In the case of material things? Does software count? Do you do the same with software? What kinds of things are immaterial? Or ethereal?

Who determines what the maximum customary price point for giveaways is? Should giveaways be tchotchkes or of real value? Is there a rulebook somewhere bloggers should swear by?

Sometimes companies leave products with us on long term review -- with a clear-cut loan agreement that they will pick up the product at a later date.

Do you explicitly state that fact to your readers? With every review? Do you also state the fact that the cost mentioned in the review is a SWAG? As in Stupid Wild-A$$ed Guess, a version of the manufacturer’s suggested retail price which has no bearing in the Real World!

And yes, we give products away to readers (though this rarely has anything to do with the journos -- these sorts of offers are usually sorted out by the advertising or marketing departments.)

You guys answer to a higher moral authority?

The whole point of my post is not that having access to technology is bad: it's obviously not. In fact, it's essential to being able to do the job of a technology reviewer.

What -does- muddy the waters, though, is Microsoft's offer to let bloggers -keep- the units. It's totally unnecessary: a three or six month loan would have totally done the job of allowing a thorough review of Vista to be done, without the ethical ambiguity of allowing a blogger to keep it.

Microsoft has, of course, now remedied the situation somewhat by asking bloggers to either return the units or give them away to readers, but at the time my original story was written, Microsoft hadn't yet made that offer.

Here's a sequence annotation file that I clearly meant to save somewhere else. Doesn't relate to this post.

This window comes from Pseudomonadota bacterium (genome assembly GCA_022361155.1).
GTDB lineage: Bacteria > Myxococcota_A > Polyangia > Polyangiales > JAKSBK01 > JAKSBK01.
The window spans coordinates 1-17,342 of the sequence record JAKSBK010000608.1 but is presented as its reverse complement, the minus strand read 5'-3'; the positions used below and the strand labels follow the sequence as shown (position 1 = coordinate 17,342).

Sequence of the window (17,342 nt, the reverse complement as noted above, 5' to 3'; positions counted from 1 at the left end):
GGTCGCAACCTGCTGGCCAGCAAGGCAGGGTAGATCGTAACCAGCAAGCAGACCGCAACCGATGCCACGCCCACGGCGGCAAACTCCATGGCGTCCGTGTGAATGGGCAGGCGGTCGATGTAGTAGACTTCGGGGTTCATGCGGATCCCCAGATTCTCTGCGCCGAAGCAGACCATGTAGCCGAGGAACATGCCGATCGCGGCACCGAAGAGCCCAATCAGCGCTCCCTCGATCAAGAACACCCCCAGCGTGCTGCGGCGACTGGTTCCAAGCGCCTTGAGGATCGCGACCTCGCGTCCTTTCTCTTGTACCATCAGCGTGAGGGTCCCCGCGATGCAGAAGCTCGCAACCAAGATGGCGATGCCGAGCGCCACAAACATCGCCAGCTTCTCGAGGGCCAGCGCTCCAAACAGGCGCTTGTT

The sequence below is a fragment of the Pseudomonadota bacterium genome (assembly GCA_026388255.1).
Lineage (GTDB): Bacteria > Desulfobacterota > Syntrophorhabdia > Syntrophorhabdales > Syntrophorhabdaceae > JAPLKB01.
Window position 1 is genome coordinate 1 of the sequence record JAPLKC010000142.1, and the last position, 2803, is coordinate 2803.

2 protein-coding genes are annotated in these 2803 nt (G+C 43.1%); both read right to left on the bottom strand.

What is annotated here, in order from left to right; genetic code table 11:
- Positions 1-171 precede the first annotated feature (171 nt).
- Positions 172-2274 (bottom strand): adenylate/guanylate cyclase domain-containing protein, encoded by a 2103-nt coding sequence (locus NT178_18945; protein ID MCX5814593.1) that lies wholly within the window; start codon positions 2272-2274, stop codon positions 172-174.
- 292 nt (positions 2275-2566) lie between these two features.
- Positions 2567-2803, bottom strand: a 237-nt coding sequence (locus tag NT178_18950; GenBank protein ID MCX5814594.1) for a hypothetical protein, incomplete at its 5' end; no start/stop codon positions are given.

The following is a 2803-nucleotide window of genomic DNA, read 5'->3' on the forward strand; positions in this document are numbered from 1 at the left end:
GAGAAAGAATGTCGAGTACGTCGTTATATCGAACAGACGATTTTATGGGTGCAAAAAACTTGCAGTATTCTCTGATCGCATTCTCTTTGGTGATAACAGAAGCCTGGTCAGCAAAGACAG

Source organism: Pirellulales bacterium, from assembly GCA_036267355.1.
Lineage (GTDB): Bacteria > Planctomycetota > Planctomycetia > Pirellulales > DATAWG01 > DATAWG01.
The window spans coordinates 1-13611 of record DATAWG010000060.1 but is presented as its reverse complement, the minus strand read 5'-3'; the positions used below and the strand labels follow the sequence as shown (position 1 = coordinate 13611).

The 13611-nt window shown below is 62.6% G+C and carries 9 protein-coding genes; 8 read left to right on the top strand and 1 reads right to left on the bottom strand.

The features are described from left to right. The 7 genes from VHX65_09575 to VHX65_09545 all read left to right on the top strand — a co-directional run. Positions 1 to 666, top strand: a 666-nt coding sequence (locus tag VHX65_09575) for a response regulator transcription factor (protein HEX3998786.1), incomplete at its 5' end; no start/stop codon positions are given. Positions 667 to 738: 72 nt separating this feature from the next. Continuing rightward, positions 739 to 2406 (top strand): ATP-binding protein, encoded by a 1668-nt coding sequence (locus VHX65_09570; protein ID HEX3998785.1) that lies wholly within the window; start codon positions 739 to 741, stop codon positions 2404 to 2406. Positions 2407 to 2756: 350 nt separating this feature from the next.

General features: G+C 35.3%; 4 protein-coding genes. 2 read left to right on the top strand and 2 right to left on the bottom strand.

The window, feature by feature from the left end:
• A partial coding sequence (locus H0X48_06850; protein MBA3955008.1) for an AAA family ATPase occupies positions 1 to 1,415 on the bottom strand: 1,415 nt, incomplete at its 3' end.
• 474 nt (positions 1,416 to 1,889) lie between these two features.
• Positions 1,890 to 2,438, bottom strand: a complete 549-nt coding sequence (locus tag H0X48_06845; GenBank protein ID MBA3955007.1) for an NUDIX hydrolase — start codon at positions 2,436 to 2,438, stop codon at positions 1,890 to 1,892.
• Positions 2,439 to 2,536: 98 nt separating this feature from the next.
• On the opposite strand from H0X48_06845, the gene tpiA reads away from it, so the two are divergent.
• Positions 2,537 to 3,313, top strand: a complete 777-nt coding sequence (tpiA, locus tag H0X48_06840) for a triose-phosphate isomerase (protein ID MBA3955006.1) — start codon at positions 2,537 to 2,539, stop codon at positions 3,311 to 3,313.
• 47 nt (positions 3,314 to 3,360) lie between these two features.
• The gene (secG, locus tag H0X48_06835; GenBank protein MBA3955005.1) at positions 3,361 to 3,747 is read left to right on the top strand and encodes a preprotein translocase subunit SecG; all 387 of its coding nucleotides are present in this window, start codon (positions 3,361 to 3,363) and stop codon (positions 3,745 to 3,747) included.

It is only an ethical ambiguity if it influences the result of the bloggers’ review. Has it?

  • · The principle that there is a presumption of innocence in favor of the accused is the undoubted law, axiomatic and elementary, and its enforcement lies at the foundation of the administration of our criminal law. [156 U.S. 432, 454]
    COFFIN v. U.S., 156 U.S. 432 (1895)

In United States jurisprudence, the presumption of innocence is sacrosanct. That presumption of innocence also permeates all forms of society in the civilized world. Supposedly!

Copyright © 2006, John Obeto II for®

Commenting is closed for this thread.

My dad is 80 today!

By the Glory of God to whom I eternally give thanks.

Happy Birthday to you, Dad, and congratulations on reaching this milestone.

Praise God for your continued good health.
© 2006, John Obeto II for®

Saturday, December 30, 2006

HTPC Review unit envy?

This is my last post on this topic!

In an article here, Dan Warne of APC Magazine, after a rant on the Microsoft/AMD review units sent to certain bloggers, asks the following question, "Is it a bribe, or is Microsoft buying good reviews?"

How tilted is that question?

A fairer question would have also asked readers if it was no big deal.

I wasted no time in commenting:


Buddy, get real!

Your premise is somewhere between ridiculous and ludicrous.

Moreover, the two choices you present to your readership is insulting to all bloggers.

In the computing business, we receive review units all the time. Most of the time, these units are then given to charity.

Virtually all of the recipients of the review units, myself included, already have Windows Vista and Office 2007. Most also got a free copy as members of the Vista beta process.